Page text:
conclusions on the present state of the scheldt. The cost of maintenance of the fairway.
We trust we have succeeded in demonstrating that the present situation with regard to the Scheldt has been unjustly attacked by the Belgians, and that the arguments used against Holland are without foundation.
Nothing justifies the theory that Holland abuses her position to the disadvantage of Belgium, and that the latter country's interests are seriously injured in consequence.
At the same time we may emphasize again that if difficulties should be shown to exist, Belgium will always find Holland ready to remedy these by all means in her power.
t would be better if Belgium were to show less distrust and suspicion if she were to insinuate less, as we have seen above that she has done so often. It is only by mutual confidence and goodwill that a question as important as the question of the Scheldt and touching the common interests of Holland and Belgium, can be settled between the two countries. Is it just, for instance, to make, as was done by the Belgians, a grievance of the seizure, in times of peace, of merchant vessels, destined for Belgium, for civil debts, contracted by their owners with Dutch creditors (The "Phoenix", a Danish vessel, and the "Minerva", a German one)? If the Belgians wish to call this hampering the navigation, so they ought to call the seizure, for commercial debts, of any vessel bound for Antwerp, f. i. in port in London or Yokohama. Belgium cannot claim that the normal civil law shall be set aside for her benefit.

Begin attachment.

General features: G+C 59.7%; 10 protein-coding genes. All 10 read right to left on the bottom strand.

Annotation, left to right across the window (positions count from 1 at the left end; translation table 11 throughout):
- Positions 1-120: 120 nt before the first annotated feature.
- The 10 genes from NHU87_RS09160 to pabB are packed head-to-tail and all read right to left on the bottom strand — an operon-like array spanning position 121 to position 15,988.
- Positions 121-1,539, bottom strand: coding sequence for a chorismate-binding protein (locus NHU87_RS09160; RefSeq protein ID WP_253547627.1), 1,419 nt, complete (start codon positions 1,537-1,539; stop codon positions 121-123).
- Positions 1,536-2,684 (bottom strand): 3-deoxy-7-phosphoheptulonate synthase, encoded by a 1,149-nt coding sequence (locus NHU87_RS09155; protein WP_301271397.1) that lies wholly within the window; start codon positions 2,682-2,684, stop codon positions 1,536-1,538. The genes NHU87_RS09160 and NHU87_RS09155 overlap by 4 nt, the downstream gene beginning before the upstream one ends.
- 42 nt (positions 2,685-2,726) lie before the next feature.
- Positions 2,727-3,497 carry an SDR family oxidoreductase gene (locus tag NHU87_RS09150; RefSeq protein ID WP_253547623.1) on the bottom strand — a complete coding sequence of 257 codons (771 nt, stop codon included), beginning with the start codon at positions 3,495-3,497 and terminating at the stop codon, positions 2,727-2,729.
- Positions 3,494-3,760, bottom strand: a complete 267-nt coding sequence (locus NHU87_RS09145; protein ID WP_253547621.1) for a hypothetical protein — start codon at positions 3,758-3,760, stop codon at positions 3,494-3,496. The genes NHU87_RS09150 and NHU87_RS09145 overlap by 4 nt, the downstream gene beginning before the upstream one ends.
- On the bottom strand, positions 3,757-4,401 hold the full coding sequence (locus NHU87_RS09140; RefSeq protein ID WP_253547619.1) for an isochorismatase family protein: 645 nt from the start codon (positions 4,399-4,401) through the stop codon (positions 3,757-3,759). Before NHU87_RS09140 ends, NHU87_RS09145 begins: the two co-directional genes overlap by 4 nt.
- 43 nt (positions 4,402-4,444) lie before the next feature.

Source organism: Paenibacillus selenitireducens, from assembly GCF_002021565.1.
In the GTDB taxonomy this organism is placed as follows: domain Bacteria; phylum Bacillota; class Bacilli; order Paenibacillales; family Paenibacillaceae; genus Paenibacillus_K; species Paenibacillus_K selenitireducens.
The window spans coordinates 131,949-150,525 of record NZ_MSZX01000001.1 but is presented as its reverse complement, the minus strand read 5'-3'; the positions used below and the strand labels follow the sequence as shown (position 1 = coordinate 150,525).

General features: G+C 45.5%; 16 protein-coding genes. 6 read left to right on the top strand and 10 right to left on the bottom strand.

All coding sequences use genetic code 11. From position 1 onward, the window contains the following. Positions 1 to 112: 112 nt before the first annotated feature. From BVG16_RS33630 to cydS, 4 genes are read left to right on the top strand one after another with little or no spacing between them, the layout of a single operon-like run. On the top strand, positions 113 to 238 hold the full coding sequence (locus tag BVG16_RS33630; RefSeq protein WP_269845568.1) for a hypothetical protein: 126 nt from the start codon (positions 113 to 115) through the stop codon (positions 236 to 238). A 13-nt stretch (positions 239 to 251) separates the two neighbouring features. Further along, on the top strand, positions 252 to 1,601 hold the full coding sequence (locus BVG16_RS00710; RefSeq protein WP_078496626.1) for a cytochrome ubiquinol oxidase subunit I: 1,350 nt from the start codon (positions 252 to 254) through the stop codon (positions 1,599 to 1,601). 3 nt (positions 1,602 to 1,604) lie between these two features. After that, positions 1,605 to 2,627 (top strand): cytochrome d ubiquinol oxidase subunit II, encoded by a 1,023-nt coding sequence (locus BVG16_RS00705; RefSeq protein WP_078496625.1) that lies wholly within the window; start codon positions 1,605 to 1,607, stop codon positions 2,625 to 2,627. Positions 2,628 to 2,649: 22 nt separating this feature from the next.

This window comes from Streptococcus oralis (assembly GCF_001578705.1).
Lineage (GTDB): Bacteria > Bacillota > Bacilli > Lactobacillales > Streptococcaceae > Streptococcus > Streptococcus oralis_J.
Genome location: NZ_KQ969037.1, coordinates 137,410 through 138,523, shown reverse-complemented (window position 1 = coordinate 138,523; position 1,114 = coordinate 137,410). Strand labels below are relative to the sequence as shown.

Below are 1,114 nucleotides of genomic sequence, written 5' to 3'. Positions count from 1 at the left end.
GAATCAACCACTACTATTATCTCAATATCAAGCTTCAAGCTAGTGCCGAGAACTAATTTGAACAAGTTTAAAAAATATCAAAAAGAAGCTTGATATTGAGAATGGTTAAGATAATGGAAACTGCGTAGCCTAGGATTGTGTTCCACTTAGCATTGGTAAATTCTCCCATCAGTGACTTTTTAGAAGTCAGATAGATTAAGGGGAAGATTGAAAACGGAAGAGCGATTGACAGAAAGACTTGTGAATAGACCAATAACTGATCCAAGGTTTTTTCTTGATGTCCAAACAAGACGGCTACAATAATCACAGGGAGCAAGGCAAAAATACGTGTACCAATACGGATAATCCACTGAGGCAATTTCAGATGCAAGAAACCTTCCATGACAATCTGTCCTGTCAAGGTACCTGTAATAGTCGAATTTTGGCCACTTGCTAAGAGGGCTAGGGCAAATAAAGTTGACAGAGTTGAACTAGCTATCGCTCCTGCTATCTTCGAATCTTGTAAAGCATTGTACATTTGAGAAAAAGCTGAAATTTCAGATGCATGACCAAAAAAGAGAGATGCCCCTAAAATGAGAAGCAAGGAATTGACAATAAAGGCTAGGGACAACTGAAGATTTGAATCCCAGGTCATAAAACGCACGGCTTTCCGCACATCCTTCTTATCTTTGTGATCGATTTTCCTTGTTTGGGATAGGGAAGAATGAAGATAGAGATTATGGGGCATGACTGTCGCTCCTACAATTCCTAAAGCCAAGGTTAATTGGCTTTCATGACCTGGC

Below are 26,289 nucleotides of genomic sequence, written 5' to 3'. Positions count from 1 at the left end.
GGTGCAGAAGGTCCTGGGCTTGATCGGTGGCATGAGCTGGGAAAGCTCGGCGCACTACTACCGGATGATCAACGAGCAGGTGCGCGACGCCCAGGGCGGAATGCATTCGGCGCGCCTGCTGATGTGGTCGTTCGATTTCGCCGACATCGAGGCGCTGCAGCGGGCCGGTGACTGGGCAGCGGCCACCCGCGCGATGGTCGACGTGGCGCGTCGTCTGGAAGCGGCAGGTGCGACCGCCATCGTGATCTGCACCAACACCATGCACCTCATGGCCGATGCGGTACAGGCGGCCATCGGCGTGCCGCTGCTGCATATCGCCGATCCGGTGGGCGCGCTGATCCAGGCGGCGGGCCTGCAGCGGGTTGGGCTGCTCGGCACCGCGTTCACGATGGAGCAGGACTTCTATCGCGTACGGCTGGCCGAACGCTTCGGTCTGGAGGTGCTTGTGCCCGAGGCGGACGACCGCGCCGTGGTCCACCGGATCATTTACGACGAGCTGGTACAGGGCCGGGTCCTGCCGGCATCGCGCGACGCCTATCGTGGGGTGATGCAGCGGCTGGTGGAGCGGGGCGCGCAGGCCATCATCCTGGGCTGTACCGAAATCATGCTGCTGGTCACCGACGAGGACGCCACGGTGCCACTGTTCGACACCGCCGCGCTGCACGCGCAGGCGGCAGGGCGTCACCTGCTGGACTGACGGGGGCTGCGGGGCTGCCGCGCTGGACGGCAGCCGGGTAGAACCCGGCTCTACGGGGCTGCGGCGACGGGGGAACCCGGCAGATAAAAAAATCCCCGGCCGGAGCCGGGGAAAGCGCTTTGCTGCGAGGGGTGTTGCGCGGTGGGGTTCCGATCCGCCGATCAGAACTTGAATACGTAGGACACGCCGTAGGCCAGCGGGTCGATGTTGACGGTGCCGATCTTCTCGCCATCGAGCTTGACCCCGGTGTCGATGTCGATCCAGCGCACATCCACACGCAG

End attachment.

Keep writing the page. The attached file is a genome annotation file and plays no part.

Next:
With regard to Belgian remarks about the cost of the modern improvements executed in the fairway of the Scheldt, of which the greater part has been charged to Belgium, Holland sees no cause for reproach. According to the treaty of 1839 the latter country is obliged to maintain its part of the river